Edabbs, I understand where you are comming from, but you just can't "forget" about the money. The real issue, as you touch on, is improving. I think Wayne can improve the team with wise FA contracts, smart trades and good draft picks, not knee-jerk reactions to the wild (and generally stupid) FA contracts that were given out early on.

I am speaking about pure performance on the field. Forget about money in that sense. Bottom line is, if we say "Cincy finished only 8 games behind the Cubs and they had $50 million in payroll more than the Reds did", will it really matter? Moral victories don't count in the standings.

edabbs44
12-10-2006, 11:39 PM
I meant there are not decent options for a number 3 on the reds and outside talent is needed to fill the void. The pen was filled with guys similarly suited for the 7th inning before Stanton and Weathers were signed.

I'm not saying they should have gone crazy for a starter. I haven't been real crazy about the options out there. I probably wouldn't want Gil Meche if he was free. But if the Reds, who now project to about a $70 to $75 Million payroll, no longer have the resources to offer an Ohka or Armas $6 Million to upgrade the rotation or take on a guy in a trade, then the Weathers and Stanton signings have been costly as well.

Mth, I'm with you. But I don't think adding Armas and subtracting DW and Stanton would make a difference. They need a whole lot of help, a lot more than what Armas brings to the table.

My view is that they should have not signed either of them as well as Gonzalez. And they should have taken that money and thrown it into the draft and intl signings. Let Jr and Milton play out their contracts. Trade Dunn when they get a good offer. They'd be playoff worthy again before we know it.

Chip R
12-11-2006, 12:20 AM
You know what cracks me up? On all the RZ threads related to pitching salaries, posters shred the FOs offering all this money.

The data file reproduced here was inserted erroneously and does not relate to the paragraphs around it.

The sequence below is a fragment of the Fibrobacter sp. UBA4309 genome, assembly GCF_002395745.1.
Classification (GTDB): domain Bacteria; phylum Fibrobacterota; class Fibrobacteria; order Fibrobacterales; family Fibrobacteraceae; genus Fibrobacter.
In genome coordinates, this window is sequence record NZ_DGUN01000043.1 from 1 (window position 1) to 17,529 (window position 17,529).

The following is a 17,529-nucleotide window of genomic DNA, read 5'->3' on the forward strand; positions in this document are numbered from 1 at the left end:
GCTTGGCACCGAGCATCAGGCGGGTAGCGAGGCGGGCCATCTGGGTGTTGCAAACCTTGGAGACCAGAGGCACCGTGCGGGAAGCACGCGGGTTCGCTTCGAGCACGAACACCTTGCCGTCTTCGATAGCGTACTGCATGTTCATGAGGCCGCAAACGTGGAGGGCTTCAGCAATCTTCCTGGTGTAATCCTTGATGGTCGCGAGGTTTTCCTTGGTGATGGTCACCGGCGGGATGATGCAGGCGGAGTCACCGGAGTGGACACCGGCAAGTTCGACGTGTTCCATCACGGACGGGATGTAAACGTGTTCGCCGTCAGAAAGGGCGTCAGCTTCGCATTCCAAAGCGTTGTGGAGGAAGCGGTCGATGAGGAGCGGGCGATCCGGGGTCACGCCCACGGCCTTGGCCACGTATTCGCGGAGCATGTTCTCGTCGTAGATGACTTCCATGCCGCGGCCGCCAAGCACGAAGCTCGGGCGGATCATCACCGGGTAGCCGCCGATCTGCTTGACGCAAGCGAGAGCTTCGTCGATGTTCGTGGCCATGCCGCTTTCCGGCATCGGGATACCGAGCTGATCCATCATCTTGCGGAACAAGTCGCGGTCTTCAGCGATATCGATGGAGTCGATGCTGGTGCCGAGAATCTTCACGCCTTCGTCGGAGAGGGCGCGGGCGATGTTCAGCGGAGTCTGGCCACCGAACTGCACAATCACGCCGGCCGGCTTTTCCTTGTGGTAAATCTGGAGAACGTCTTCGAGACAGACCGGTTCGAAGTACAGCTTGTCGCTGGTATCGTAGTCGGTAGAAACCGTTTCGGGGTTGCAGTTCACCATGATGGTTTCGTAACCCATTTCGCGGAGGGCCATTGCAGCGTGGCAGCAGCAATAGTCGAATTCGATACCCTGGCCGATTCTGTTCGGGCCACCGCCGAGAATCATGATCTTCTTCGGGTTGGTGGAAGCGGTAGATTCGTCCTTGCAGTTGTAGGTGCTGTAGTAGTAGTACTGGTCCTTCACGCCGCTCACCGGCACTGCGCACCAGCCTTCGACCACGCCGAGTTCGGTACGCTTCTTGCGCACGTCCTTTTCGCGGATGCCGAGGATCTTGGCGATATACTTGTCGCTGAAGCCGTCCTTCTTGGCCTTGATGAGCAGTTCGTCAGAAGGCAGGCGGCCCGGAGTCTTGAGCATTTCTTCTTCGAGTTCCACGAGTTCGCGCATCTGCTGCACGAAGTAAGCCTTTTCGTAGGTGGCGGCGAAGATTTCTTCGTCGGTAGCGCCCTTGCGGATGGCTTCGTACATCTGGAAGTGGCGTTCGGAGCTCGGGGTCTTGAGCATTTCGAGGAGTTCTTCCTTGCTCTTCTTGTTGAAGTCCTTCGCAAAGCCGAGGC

Meche, that contract is crazy.
Eaton, are you kidding me?
Marquis, that's nuts.
Lilly, his contract is outrageous.
Ditto Padilla.

Does anyone realize that this is now the market? If there are one or two contracts like this, then fire away. But the era of the high priced pitcher is here. Revenue streams are like never before and teams (most of them, at least ;) ) are choosing to spend their new found fortunes in pitching. Can you blame them? When gas prices skyrocketed across the US, was anyone holding out for lower prices, saying "The next station will be lower, that guy is insane wanting $3 per gallon!" That is how baseball is nowadays. Pretty soon, the pitching staff will be stranded on the side of the road and WK will be walking to the Bowden gas station with an empty can and a fist full of prospects.



Interesting analogy. The problem with it is that even at $3 a gallon, whether I get gas from Shell or BP or Exxon or Marathon, I know it's going to make my car start and run and it won't wreck my engine. Now if I go out and get Jason Marquis gas or Gil Meche gas, I'm still paying $3 a gallon for it but it's got water in it or it has antifreeze. It fills up my car just fine but in a few minutes either my car won't start or I'm going to be stranded along the road with a blown engine. Look what happened a couple of years ago when we got Eric Milton gas. The guy who got us that gas has been fired but we're stll running on that gas every 4th day.
Just because something is at the market price I'm not going to buy it if it's a piece of crap.

edabbs44
12-11-2006, 06:59 AM